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Wednesday 1 June 2022

Nuts and Bolts: alumna, alumna, alumnam, alumnae, alumnae alumna.

 I came across this, below, in a reputable national newspaper:

Mary Beard, the renowned classicist and an alumni of the college

Now, you don't have to be a professor of classics like Mary Beard to spot that she cannot be an alumni of a college, because the word alumni only applies to students in the plural, and even then they have to be either all male, or in a group including both male and female people.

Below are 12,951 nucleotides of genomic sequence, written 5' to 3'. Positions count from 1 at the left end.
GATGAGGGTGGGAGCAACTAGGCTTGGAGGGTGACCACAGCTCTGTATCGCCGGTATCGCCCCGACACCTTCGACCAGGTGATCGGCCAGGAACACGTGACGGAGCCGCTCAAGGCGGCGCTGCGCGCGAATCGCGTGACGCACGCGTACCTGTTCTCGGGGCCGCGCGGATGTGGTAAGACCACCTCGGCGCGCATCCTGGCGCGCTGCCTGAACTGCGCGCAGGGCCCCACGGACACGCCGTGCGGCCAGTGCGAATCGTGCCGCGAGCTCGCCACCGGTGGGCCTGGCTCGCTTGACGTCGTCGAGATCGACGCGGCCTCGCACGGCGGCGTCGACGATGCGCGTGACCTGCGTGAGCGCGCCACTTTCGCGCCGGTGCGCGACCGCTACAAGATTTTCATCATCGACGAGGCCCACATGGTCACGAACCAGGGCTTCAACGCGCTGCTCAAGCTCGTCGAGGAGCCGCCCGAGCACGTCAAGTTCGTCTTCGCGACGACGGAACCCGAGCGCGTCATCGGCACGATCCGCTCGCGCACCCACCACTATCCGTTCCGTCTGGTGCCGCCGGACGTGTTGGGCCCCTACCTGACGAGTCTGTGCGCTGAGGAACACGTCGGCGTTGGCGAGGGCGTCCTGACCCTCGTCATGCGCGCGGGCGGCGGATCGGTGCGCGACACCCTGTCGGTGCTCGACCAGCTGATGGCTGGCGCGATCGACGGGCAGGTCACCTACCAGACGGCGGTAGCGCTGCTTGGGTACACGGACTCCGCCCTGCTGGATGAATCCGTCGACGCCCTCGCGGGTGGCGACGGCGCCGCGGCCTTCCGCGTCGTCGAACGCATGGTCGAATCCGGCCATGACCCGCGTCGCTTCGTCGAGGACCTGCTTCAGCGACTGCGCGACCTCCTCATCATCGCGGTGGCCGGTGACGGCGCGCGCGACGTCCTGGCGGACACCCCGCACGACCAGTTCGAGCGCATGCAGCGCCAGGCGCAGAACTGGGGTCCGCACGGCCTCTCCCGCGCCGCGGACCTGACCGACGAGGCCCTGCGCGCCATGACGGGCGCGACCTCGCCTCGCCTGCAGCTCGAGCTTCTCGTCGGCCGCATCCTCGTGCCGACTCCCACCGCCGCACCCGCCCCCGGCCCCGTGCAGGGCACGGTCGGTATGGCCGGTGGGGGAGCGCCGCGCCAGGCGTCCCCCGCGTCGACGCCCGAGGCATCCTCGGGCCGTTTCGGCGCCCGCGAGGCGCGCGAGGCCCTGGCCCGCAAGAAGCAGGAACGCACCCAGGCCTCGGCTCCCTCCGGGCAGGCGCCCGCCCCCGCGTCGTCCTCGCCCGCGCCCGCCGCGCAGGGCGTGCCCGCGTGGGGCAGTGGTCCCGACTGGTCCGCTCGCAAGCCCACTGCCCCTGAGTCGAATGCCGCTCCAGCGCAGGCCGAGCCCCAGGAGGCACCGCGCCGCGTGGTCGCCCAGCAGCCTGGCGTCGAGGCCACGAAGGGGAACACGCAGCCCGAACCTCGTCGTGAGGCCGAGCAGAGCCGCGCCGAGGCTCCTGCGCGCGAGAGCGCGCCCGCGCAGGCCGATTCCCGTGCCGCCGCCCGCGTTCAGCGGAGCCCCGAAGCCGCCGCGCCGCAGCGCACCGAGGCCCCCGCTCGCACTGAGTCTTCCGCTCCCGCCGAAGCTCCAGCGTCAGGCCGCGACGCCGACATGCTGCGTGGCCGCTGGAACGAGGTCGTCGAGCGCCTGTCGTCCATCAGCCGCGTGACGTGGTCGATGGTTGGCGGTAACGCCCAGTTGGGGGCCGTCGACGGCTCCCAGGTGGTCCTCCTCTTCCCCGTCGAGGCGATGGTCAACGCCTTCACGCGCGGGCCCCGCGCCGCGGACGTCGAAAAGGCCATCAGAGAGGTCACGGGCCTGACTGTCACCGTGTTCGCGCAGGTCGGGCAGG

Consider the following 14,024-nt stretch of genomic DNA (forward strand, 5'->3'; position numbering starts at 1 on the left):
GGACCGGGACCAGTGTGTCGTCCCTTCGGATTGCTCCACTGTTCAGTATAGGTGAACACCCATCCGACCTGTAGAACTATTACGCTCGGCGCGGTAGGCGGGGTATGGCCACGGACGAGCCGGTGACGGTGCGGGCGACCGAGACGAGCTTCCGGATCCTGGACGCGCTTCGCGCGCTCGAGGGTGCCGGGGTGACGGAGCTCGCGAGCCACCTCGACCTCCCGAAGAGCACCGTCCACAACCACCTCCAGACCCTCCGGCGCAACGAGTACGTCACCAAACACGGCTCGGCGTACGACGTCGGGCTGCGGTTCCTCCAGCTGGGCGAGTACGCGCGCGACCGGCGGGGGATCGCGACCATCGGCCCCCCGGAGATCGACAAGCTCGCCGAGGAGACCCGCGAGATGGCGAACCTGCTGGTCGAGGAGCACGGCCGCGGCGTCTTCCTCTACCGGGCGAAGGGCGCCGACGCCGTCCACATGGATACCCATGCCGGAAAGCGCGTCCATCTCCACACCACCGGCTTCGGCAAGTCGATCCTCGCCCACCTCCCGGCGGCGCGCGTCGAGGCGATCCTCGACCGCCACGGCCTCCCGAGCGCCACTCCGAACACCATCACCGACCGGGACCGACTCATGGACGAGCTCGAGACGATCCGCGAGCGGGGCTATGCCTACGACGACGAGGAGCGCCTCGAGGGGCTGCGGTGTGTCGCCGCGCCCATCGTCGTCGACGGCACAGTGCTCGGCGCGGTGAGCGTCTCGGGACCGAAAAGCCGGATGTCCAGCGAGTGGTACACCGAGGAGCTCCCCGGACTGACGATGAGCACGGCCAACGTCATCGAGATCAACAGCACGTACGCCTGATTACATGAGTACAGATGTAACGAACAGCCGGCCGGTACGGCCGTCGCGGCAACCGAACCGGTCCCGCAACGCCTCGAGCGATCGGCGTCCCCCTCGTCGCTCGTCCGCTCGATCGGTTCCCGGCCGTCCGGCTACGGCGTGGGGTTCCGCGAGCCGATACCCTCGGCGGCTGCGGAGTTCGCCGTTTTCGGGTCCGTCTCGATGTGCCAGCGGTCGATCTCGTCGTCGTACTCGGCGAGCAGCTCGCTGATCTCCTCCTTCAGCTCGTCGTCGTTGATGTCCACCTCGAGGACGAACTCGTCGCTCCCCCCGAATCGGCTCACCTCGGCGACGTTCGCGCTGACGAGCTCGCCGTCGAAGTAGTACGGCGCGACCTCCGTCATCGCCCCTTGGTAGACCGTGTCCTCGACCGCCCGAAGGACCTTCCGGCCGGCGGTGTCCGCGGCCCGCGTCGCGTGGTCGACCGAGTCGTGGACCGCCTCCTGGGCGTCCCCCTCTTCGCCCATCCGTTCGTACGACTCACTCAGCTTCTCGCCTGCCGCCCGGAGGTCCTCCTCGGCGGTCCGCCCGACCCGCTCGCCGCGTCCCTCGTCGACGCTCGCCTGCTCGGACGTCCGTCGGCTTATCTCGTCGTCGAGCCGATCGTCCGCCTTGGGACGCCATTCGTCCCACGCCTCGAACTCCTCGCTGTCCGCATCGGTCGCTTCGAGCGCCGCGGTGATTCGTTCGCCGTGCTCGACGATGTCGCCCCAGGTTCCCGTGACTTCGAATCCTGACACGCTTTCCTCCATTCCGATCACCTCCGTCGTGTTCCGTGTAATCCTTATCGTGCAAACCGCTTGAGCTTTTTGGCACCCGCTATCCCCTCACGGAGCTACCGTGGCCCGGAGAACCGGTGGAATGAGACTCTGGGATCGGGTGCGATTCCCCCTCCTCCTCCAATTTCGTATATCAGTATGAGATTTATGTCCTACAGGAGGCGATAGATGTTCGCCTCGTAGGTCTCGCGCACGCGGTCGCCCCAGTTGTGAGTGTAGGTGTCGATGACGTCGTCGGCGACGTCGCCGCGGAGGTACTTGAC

The word for a female student of a particular college is alumna; if there is more than one female student then they're alumnae. If the student is male then he's an alumnus...

...except that I'm suddenly full of awful doubts. If we must use they to describe someone who, well, wants to be called they, then perhaps we should apply Latin plurals to singular people (and Mary Beard is a singular person) if they so ask.

I'm pretty sure that Mary Beard hasn't so asked, though, being a professor of classics and everything. So I'm happy to mark alumni down in that quotation as just plain wrong.

Nuts and Bolts: alumnus/alumna/alumni/alumnae. This Latin word means nurseling, foster child or pupil, and comes from the word alere, which means to nourish.

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